Dr. Rock G. Positano, the Director and Founder of the Non-surgical Foot and Ankle Service, is a weekly health columnist for the New York Post and a Sports Medicine Consultant (Foot and Ankle) for The Associated Press. He was also prominently featured in a front page Sunday New York Times article (December 7, 2003) concerning the dangers of cosmetic foot surgery.

Brown Affiliations

scholarly work

Textbook of Musculoskeletal Physiatry (in press)

Foot and Ankle Sports Medicine (in press)

Clinics in Podiatric Medicine and Surgery- Nail Disorders

Clinics in Podiatric Medicine and Surgery- Occupational Medicine

Clinics in Podiatric Medicine and Surgery- Applied Biomechanics

Medical Clinics of North America- Environmental Medicine

Atlas of Foot and Ankle Sonography

Disorders of the Heel, Rearfoot, and Ankle

research statement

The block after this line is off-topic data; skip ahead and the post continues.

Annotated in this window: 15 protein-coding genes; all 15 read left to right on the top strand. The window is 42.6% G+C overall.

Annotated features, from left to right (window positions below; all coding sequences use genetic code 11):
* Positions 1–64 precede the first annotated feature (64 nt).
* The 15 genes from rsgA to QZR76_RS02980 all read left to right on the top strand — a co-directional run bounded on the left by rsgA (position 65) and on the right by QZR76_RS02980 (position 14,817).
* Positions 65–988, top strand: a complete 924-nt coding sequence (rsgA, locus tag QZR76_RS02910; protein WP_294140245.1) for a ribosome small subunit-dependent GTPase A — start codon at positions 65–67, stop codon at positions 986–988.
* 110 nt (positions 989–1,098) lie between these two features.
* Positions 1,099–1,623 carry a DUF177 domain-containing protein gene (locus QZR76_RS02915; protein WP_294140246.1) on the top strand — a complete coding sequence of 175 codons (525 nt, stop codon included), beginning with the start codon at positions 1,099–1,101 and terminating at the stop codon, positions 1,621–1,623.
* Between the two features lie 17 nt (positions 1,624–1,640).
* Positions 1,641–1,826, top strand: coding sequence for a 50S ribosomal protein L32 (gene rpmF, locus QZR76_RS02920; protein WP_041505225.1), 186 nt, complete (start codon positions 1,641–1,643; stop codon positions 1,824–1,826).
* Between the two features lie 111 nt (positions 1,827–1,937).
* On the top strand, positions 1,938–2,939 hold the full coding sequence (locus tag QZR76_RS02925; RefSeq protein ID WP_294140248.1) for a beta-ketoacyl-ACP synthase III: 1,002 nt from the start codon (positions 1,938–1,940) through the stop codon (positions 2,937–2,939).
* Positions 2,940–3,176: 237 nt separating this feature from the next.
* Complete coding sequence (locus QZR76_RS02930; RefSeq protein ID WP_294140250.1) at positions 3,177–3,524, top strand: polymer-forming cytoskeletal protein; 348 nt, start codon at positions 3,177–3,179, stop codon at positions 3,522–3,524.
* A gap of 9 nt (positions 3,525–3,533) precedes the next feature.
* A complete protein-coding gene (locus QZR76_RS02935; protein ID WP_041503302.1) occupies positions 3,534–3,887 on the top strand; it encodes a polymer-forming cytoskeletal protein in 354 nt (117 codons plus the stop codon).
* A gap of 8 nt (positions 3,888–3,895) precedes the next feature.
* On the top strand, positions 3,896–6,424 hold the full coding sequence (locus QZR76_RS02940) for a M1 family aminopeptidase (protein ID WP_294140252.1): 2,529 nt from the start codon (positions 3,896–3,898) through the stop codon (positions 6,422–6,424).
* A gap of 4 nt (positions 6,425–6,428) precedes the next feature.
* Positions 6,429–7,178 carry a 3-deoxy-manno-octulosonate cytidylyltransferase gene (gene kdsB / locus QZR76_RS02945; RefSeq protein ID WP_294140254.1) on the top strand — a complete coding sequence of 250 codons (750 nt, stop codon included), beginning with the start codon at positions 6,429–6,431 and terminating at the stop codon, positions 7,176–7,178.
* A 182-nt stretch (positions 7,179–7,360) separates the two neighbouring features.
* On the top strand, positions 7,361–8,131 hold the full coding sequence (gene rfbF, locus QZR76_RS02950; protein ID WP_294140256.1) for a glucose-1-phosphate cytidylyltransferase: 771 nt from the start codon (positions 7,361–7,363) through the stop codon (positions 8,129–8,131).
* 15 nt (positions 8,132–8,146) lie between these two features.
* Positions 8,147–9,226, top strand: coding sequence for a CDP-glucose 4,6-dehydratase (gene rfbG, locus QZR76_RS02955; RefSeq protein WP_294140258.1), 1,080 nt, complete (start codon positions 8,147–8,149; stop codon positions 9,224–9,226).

1) Office of the Chief Medical Examiner, City of New York. Research on Sudden Infant Death Syndrome, 1975–1979. Research advisor: Dr. Dominick J. DiMaio, Chief Medical Examiner, New York City.

2) Office of the Comptroller, City of New York. Research reports on occupational exposure to lead, formaldehyde and Halon 1301. Dioxin report prepared with specific regard to proposed Brooklyn Navy Yard Conversion Plant, 1983–1984.

3) Office of the Comptroller, City of New York. Research reports on malpractice claims in the city hospitals, 1983-1984.

4) New York University Medical Center, Institute of Environmental Medicine. Resuspension of dust from work clothing as an inhalation exposure, 1982-1984.